When people talk about people who ‘have’ money, I often try to understand their context before applying myself to the discussion.
Frankly, there’s right now little to no money in the banks of the world. They only hold currencies. True money in today’s world has a slight variation from the dollars, pounds and yen of this world.
So let’s define both by their qualities and see.
- a medium of exchange
- a unit of account
- and, interchangeable
So how is this different from money? Someone might ask. Isn’t money all of this?
Indeed! Money possesses all of these qualities but one additional quality that distinguishes it from currency, which is that:
Money is a store of value over a long period of time.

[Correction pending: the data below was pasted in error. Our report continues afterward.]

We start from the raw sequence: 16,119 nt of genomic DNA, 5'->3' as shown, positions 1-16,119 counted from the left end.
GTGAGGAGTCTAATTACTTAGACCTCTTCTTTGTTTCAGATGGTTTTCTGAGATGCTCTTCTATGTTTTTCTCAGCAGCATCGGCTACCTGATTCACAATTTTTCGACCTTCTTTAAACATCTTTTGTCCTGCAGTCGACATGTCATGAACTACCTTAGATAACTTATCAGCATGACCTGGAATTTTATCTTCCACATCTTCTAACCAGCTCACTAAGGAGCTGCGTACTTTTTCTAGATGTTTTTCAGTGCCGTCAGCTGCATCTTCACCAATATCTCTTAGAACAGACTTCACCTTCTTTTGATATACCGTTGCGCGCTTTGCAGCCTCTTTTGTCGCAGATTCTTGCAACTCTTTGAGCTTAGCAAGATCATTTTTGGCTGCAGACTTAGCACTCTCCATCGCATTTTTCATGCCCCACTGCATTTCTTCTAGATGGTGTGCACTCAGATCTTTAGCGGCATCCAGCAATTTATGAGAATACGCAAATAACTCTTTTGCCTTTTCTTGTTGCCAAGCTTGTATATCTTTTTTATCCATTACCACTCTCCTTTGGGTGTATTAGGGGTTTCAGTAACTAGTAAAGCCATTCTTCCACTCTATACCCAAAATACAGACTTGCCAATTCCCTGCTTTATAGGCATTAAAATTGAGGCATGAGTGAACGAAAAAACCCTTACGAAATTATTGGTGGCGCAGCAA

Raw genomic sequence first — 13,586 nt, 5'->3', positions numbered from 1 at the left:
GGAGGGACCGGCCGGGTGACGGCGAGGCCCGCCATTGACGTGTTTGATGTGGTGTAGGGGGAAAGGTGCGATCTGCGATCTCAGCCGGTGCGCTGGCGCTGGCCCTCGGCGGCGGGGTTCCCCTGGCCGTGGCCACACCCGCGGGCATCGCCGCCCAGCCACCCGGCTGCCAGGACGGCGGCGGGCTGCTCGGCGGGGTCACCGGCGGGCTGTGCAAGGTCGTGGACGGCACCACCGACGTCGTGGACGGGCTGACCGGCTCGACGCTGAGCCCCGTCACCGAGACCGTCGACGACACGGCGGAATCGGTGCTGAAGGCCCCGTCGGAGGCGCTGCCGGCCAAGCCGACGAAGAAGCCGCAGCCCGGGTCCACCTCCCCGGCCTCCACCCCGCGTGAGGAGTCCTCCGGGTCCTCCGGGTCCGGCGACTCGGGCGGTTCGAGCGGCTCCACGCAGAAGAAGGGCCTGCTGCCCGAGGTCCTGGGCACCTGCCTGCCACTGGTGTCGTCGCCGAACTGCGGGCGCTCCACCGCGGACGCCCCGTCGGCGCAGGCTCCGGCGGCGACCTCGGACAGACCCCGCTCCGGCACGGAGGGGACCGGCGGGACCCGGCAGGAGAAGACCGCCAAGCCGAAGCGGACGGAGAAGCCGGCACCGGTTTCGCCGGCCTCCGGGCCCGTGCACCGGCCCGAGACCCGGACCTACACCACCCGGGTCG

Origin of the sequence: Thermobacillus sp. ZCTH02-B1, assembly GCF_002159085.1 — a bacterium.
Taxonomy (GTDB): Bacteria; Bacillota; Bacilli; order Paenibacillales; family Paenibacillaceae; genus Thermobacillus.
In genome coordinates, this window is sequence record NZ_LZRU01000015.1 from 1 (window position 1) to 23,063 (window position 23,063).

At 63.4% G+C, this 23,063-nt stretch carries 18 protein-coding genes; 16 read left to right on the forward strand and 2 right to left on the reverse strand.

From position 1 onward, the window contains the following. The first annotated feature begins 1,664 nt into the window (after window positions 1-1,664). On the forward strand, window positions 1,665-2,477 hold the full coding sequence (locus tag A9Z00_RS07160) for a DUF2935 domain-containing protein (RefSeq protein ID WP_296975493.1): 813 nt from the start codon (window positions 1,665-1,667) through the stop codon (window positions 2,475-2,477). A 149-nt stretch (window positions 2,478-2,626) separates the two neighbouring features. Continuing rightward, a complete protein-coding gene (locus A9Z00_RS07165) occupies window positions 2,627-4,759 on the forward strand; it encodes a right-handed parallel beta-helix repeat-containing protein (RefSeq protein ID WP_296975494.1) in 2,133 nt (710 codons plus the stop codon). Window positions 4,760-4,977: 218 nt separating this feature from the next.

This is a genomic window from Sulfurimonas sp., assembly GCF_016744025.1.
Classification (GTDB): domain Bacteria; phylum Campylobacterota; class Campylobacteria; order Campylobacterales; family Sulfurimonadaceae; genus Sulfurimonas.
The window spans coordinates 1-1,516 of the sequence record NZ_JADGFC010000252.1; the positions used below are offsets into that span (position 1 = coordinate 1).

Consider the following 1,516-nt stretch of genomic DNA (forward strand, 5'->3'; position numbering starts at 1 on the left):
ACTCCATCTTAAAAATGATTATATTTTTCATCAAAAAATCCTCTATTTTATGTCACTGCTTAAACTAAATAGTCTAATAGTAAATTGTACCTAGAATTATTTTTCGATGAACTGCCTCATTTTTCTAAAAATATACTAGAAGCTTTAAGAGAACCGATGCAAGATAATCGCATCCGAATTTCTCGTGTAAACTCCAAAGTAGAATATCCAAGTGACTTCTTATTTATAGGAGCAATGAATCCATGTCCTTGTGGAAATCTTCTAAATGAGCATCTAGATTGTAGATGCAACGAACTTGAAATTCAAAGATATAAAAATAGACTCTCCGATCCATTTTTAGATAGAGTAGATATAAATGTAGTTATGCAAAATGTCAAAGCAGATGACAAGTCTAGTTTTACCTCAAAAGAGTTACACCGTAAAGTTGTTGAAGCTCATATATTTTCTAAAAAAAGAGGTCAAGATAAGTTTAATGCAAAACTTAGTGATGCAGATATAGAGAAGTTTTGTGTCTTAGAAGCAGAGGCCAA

The values of currencies are determined by government interests per time, but the value of money is determined by its scarcity. Examples of money are precious metals like gold and silver. They possess all the qualities of a currency plus they are a store of value over a long period of time.
So next time you find somebody referring to the United States dollar or any other currency as money, you can just puncture the assertion with the fact that these instruments are not money because they aren’t a store of value over a long period of time.
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